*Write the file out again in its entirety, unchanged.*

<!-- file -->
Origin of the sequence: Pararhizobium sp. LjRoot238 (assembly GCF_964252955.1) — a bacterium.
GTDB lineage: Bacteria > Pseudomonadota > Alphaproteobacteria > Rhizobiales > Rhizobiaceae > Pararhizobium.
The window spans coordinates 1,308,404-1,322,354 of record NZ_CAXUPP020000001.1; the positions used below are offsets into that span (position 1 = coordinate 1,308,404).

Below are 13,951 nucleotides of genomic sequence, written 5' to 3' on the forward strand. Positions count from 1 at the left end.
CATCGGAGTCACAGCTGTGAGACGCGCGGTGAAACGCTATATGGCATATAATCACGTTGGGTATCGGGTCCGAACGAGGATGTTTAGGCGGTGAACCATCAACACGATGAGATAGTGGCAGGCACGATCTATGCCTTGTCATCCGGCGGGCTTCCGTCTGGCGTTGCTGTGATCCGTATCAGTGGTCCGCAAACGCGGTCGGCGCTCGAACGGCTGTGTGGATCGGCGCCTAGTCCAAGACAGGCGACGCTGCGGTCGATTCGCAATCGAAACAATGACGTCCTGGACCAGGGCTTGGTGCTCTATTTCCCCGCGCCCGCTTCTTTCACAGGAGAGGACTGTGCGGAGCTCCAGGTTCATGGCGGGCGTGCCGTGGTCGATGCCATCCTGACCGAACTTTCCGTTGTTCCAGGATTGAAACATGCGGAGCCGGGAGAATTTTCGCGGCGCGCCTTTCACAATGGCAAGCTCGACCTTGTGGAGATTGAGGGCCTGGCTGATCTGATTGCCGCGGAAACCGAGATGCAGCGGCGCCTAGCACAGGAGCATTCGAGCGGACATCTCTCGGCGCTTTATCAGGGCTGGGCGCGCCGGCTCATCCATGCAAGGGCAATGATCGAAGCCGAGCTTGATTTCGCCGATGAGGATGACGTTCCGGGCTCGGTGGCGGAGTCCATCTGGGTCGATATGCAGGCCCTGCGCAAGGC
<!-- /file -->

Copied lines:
Origin of the sequence: Pararhizobium sp. LjRoot238 (assembly GCF_964252955.1) — a bacterium.
GTDB lineage: Bacteria > Pseudomonadota > Alphaproteobacteria > Rhizobiales > Rhizobiaceae > Pararhizobium.
The window spans coordinates 1,308,404-1,322,354 of record NZ_CAXUPP020000001.1; the positions used below are offsets into that span (position 1 = coordinate 1,308,404).

Below are 13,951 nucleotides of genomic sequence, written 5' to 3' on the forward strand. Positions count from 1 at the left end.
CATCGGAGTCACAGCTGTGAGACGCGCGGTGAAACGCTATATGGCATATAATCACGTTGGGTATCGGGTCCGAACGAGGATGTTTAGGCGGTGAACCATCAACACGATGAGATAGTGGCAGGCACGATCTATGCCTTGTCATCCGGCGGGCTTCCGTCTGGCGTTGCTGTGATCCGTATCAGTGGTCCGCAAACGCGGTCGGCGCTCGAACGGCTGTGTGGATCGGCGCCTAGTCCAAGACAGGCGACGCTGCGGTCGATTCGCAATCGAAACAATGACGTCCTGGACCAGGGCTTGGTGCTCTATTTCCCCGCGCCCGCTTCTTTCACAGGAGAGGACTGTGCGGAGCTCCAGGTTCATGGCGGGCGTGCCGTGGTCGATGCCATCCTGACCGAACTTTCCGTTGTTCCAGGATTGAAACATGCGGAGCCGGGAGAATTTTCGCGGCGCGCCTTTCACAATGGCAAGCTCGACCTTGTGGAGATTGAGGGCCTGGCTGATCTGATTGCCGCGGAAACCGAGATGCAGCGGCGCCTAGCACAGGAGCATTCGAGCGGACATCTCTCGGCGCTTTATCAGGGCTGGGCGCGCCGGCTCATCCATGCAAGGGCAATGATCGAAGCCGAGCTTGATTTCGCCGATGAGGATGACGTTCCGGGCTCGGTGGCGGAGTCCATCTGGGTCGATATGCAGGCCCTGCGCAAGGC